ERIC Number: ED370926
Record Type: RIE
Publication Date: 1994-Apr
Reference Count: N/A
Metaphors for Mentoring: An Exploratory Study.
This paper posits that metaphor, in addition to embellishing language, promotes a comprehensive understanding of complex concepts and phenomena and provides teachers with a powerful way to talk about their work. The main body of this document, which includes an extensive review of the literature, considers the use of metaphors for mentoring in the preparation of mentors and in research on mentoring. Interviews and surveys were conducted with experienced teacher mentors (N=137) who were asked to provide metaphors, comparisons, or analogies for mentoring. The study revealed that the most common metaphors used to describe mentoring focused on interpersonal relationships such as the relationship between parent and child; that many subjects compared mentoring to teaching; that several subjects compared mentoring to problem prevention or providing emergency services; that some subjects viewed the role of the mentor as one of providing direction; and that several subjects referred to growth and development in their metaphors (e.g. like watching a flower bloom). Based on informants' suggestions, it was concluded that metaphors are useful in elucidating the complexities of mentoring and the mentoring relationship. (Contains 40 references.) (LL)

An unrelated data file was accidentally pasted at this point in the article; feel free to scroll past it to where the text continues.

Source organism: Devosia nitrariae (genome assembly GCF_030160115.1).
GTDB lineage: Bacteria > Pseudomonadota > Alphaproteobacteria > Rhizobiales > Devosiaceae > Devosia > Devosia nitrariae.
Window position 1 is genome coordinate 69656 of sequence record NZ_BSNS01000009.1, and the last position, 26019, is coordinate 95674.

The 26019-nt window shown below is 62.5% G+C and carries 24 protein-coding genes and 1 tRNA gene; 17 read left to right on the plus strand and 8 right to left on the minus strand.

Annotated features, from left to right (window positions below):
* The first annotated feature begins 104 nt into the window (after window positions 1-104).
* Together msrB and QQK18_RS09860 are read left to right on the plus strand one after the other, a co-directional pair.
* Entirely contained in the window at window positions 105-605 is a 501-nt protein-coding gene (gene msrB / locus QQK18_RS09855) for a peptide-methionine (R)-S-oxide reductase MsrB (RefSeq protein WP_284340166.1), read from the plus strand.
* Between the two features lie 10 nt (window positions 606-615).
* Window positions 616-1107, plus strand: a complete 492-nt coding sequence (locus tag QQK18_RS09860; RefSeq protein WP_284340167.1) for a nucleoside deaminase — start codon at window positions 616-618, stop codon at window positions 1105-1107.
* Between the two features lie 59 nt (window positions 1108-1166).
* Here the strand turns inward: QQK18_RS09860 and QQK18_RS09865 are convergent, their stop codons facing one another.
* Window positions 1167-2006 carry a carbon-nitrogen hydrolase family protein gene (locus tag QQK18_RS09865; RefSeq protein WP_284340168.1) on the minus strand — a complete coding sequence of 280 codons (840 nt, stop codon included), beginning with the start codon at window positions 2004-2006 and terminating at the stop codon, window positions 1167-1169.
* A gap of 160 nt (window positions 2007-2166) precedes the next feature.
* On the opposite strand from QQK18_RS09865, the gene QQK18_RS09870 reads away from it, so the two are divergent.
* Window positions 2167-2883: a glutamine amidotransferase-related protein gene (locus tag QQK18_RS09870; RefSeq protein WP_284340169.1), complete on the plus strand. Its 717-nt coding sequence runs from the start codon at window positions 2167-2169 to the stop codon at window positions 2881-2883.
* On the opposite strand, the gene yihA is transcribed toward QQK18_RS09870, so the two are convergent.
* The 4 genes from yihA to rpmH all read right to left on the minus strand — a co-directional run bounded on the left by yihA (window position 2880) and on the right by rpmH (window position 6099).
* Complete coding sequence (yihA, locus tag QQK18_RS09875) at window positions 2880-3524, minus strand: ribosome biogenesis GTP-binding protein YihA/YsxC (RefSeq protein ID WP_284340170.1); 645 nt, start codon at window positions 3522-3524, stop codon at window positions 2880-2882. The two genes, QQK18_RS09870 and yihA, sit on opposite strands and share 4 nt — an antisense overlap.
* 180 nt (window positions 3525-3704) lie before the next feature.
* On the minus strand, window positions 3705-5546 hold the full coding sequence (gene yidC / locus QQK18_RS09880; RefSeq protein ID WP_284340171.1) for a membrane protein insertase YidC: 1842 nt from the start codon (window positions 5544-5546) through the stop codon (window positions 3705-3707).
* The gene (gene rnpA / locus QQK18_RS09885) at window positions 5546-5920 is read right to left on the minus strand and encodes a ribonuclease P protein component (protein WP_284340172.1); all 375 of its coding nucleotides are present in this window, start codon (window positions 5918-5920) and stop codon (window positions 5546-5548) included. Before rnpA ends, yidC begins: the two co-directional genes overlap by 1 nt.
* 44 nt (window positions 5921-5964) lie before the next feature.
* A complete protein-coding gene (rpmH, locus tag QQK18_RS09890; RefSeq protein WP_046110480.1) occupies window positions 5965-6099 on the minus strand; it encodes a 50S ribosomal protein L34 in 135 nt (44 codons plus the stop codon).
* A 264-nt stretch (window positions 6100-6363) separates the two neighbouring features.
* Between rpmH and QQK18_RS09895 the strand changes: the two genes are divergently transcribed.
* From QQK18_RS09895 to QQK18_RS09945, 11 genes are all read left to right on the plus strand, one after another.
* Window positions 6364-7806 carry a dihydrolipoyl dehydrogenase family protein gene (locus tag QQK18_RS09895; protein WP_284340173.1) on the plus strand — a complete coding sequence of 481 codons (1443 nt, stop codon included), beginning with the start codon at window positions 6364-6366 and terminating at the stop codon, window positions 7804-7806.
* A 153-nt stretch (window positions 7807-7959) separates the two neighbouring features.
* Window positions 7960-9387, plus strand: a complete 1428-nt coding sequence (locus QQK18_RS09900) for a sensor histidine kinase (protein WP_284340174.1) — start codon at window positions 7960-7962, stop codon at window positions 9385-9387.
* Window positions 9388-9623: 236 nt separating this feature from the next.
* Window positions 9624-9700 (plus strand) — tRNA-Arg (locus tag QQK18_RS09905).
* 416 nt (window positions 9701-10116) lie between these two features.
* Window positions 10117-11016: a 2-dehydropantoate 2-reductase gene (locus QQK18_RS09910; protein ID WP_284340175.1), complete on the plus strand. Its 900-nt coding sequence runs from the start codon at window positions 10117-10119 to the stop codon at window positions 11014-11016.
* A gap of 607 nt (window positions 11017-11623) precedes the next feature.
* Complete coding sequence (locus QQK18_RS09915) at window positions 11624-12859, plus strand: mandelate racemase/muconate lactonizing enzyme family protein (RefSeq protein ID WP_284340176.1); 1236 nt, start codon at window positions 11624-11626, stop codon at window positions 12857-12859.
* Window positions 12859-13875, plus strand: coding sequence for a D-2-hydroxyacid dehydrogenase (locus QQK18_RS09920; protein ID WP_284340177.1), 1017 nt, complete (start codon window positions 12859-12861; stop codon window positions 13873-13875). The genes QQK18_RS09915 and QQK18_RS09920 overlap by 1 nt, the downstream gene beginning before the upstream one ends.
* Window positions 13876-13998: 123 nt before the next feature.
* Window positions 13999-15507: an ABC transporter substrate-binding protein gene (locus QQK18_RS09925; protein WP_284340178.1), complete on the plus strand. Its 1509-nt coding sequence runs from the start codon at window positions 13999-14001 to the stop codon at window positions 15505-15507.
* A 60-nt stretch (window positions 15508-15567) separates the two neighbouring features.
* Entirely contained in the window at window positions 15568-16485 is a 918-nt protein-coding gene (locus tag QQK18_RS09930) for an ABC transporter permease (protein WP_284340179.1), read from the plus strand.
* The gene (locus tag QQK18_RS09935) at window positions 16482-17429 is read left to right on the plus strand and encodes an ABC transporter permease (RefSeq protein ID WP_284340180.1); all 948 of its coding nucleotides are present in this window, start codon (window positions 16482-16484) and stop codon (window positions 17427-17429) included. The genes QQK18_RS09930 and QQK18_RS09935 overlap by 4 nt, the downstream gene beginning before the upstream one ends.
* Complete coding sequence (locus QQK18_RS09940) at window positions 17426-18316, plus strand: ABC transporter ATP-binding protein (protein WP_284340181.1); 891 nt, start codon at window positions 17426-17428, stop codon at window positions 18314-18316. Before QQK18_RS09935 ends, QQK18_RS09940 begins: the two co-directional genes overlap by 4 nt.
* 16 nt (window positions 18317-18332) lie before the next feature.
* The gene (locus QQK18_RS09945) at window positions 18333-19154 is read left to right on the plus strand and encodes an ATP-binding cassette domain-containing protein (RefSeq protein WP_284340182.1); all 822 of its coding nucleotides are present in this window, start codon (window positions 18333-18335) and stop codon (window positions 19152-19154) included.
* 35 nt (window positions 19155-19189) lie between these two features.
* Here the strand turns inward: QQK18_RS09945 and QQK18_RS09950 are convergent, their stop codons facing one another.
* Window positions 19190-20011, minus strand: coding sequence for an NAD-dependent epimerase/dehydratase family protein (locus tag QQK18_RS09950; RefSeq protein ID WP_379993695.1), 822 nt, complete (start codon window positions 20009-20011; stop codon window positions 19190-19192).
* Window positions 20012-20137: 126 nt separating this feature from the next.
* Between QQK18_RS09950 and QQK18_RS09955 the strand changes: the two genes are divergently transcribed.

Descriptors: Affective Behavior, Concept Formation, Elementary Secondary Education, Higher Education, Inservice Teacher Education, Language Usage, Learning Experience, Learning Strategies, Mentors, Metaphors, Methods Research, Professional Training, Teacher Attitudes, Teacher Improvement, Teaching Methods, Verbal Communication
Publication Type: Speeches/Meeting Papers; Reports - Evaluative
Education Level: N/A
Authoring Institution: N/A
Identifiers: Experienced Teachers
Note: Paper prepared for presentation at the Annual Meeting of the American Educational Research Association (New Orleans, LA, April 4-8, 1994).